An entire football team has quit and defected to a rival club - claiming they didn't get the financial backing they needed to stay.
All 20 members of Airdrie FC Ladies have now packed up their kit bags and joined the ranks of nearby Cumbernauld Colts just a few miles down the road.
It leaves the Diamonds without a woman's team for the first time in over a decade - just three months before the start of the new season.
Player manager Julie McSherry revealed they made the move reluctantly, but said the costs of staying just didn't add up.
McSherry, who has led the team for 15 years, said: "The club was fantastic, and managing director Ann Marie Ballantyne was great.
"But we couldn’t afford the facilities for games and training.
“There’s no youth set-up for a ladies team at Airdrie and it doesn’t look like there’ll be one soon either, so we felt it was the right move."
“We wanted to stay but in terms of development we thought it would be too much work.”
“Stephen Bole [Airdrie ladies’ club secretary] thought we were doing the wrong thing, but we’re still in negotiations with him."
While the incomes for men's football continue to grow at astronomical rates, the ladies' game doesn't receive the same kind of funding and sponsorship.
Barely any females in Scotland are professional footballers full-time, even at the highly rated Glasgow City FC.
While some women's teams can pay their players, the majority of teams' funds are spent on hiring venues and supporting the cost of facilities and matches.
This is a position that Airdrie said it is in.
Despite the abruptness and the severity of the move, the game's professional body, Scottish Women’s Football (SWF), said it is supportive of the players' decision to quit.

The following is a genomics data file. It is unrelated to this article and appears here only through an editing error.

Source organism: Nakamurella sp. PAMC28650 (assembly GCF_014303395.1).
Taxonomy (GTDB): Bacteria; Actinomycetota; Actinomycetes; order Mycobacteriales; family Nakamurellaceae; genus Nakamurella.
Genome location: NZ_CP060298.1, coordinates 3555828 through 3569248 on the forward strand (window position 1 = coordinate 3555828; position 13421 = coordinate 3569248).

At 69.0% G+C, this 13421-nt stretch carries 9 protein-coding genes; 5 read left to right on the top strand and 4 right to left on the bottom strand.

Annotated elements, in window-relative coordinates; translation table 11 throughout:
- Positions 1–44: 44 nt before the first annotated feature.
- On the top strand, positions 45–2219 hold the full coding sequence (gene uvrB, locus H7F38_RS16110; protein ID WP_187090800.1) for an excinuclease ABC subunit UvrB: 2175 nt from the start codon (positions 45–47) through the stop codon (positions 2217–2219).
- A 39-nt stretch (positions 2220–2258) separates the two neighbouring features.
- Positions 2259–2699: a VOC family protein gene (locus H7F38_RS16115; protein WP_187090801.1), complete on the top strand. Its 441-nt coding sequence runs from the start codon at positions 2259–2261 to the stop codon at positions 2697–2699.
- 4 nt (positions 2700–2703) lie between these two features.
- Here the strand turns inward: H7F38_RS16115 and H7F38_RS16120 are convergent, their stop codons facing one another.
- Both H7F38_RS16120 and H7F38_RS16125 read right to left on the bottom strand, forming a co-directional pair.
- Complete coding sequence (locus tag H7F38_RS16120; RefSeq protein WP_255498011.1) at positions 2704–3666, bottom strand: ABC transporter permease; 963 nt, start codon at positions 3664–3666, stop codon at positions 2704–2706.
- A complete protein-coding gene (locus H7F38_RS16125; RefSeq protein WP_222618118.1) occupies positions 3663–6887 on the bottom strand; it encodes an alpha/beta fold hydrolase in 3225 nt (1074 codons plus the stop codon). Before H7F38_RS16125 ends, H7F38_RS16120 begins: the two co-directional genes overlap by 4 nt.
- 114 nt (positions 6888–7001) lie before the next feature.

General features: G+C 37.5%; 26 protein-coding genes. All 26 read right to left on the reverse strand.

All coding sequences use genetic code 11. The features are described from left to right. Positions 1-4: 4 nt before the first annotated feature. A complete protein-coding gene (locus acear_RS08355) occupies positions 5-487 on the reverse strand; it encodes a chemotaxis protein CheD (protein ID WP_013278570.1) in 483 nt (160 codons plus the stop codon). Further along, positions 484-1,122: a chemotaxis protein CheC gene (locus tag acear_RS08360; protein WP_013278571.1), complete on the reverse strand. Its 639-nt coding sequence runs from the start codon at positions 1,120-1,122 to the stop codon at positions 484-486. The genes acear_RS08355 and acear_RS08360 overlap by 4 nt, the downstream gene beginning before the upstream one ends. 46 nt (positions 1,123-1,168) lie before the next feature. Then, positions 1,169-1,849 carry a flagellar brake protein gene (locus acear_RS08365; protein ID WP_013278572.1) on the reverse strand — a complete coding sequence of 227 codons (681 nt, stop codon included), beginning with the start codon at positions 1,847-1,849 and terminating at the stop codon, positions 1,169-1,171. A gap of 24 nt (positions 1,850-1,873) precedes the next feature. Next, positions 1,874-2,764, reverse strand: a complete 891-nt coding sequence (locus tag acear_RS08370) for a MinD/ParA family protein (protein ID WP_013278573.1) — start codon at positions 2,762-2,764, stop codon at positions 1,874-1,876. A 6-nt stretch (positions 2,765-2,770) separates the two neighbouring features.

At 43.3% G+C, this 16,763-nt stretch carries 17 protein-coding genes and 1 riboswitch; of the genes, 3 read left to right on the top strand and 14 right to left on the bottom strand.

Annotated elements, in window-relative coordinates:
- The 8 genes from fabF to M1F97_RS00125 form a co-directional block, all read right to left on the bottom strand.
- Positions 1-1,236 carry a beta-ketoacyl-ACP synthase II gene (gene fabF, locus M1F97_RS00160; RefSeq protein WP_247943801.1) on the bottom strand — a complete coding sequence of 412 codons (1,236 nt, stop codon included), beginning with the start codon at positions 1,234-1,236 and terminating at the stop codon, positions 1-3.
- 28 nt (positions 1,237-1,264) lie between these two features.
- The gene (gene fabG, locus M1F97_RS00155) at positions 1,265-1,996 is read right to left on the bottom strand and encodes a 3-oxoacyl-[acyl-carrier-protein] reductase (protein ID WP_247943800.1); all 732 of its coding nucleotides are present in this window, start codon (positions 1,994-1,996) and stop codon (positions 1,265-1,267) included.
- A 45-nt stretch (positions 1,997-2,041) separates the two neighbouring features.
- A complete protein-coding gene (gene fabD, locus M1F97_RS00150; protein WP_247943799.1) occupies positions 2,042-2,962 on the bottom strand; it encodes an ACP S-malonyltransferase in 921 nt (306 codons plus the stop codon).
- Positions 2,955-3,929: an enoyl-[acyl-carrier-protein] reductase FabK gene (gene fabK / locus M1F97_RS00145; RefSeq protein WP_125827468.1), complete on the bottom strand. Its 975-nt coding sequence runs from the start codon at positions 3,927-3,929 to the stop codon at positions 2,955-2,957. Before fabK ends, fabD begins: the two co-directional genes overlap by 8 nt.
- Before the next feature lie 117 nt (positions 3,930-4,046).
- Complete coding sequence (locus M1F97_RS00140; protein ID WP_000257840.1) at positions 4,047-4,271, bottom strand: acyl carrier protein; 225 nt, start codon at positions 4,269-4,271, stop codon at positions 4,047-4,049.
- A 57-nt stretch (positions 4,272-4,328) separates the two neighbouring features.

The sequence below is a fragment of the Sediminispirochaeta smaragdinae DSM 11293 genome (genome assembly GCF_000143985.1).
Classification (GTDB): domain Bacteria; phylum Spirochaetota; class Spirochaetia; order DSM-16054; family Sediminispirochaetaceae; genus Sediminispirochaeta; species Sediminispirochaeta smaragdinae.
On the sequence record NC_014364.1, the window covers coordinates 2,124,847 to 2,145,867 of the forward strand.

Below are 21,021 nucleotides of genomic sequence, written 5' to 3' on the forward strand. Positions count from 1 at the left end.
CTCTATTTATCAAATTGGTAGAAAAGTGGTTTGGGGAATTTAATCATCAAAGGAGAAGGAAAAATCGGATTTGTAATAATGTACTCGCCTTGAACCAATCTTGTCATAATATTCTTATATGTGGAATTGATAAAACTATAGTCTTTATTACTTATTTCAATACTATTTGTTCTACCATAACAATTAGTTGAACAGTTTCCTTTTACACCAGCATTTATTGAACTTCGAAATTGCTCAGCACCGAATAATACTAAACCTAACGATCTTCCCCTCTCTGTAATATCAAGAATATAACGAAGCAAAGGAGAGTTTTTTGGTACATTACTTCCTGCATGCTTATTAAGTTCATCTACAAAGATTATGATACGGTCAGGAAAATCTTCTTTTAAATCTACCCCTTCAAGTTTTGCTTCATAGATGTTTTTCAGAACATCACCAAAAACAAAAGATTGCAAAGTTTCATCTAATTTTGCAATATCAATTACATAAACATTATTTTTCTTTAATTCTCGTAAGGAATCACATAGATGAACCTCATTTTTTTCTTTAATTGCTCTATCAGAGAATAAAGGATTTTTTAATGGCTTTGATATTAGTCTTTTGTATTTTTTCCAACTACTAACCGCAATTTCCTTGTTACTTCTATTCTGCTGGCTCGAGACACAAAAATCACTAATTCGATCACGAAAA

Maureen McGonigle, executive administrator at the SWF, said: “We weren’t closely involved but we support all clubs who want to make the move into the game.
“Cumbernauld is a strong area for women’s football. It’s a positive move.
“Airdrie ladies were a good team for our level of football but the partnership with the Colts will allow them to progress further.”
Cumbernauld Colts have 16 boys teams and two amateur men's teams, with nine of them competing in a number of associations across the region including in the Lanarkshire YFA and the Cumbernauld and Kilsyth District Youth League.
There are also three girls teams adding to the new ladies team; the girls U13′s play seven-a-sides within the SWF Central/West Divison.
The ladies game is similar to the men's, with a Premier League, followed by Football League First and Second Division.
The defection of the Airdrie players and the decision by Airdrie to wind up their squad could now allow the Colts to take their place in the women's football league First Division, just below the Premier League.
Stewart MacKenzie, Cumbernauld Colts chairman, said: “One of our coaches used to play with Airdrie and we were looking to enhance our team and they were interested.
“We are the only providers of a girls 16s football team in Cumbernauld. Our next plan is to go into schools and see if girls are playing for teams.
"If they aren't then we need to find out why.
“The Airdrie ladies decision was based around the infrastructure that we’re providing and Airdrie aren’t. They were left in isolation there.
“They want to have a reserve team in the future and our girls teams will bring them new players and give them the infrastructure they felt they needed.”
Despite seeing their squad quit, Airdrie said they are relatively calm about the players' decision and admit that there are no fresh plans to replace the lost players and will instead close their ladies' team.
Ann Marie Ballantyne, managing director at the club, said: “I don’t think there’s a market for it at the moment.
"One of the problems is players have a wide age range so we wouldn’t have enough players to fill each team.
“To be fair I knew how difficult they were finding the stadium financially.
"The problem is to have a facility like this is very, very expensive.
“I, and the club, wish them all the best.”